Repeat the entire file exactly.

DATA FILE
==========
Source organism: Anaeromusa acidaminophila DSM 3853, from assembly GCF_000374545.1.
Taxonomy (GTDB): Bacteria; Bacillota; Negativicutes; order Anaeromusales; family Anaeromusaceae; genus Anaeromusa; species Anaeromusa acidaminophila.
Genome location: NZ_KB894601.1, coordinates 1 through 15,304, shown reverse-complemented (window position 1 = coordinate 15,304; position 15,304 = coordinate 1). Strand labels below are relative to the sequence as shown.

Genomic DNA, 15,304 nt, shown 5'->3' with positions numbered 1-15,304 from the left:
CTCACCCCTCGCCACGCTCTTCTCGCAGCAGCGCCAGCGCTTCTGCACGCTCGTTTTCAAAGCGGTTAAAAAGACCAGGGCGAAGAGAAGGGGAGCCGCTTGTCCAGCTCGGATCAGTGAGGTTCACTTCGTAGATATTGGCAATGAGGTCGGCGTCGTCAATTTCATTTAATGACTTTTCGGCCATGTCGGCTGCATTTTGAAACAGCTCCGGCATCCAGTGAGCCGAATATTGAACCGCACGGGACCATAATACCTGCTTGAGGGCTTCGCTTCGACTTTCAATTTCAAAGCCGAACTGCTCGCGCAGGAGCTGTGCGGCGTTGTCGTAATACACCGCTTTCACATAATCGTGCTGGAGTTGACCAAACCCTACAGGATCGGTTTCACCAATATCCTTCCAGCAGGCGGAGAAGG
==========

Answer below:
Source organism: Anaeromusa acidaminophila DSM 3853, from assembly GCF_000374545.1.
Taxonomy (GTDB): Bacteria; Bacillota; Negativicutes; order Anaeromusales; family Anaeromusaceae; genus Anaeromusa; species Anaeromusa acidaminophila.
Genome location: NZ_KB894601.1, coordinates 1 through 15,304, shown reverse-complemented (window position 1 = coordinate 15,304; position 15,304 = coordinate 1). Strand labels below are relative to the sequence as shown.

Genomic DNA, 15,304 nt, shown 5'->3' with positions numbered 1-15,304 from the left:
CTCACCCCTCGCCACGCTCTTCTCGCAGCAGCGCCAGCGCTTCTGCACGCTCGTTTTCAAAGCGGTTAAAAAGACCAGGGCGAAGAGAAGGGGAGCCGCTTGTCCAGCTCGGATCAGTGAGGTTCACTTCGTAGATATTGGCAATGAGGTCGGCGTCGTCAATTTCATTTAATGACTTTTCGGCCATGTCGGCTGCATTTTGAAACAGCTCCGGCATCCAGTGAGCCGAATATTGAACCGCACGGGACCATAATACCTGCTTGAGGGCTTCGCTTCGACTTTCAATTTCAAAGCCGAACTGCTCGCGCAGGAGCTGTGCGGCGTTGTCGTAATACACCGCTTTCACATAATCGTGCTGGAGTTGACCAAACCCTACAGGATCGGTTTCACCAATATCCTTCCAGCAGGCGGAGAAGG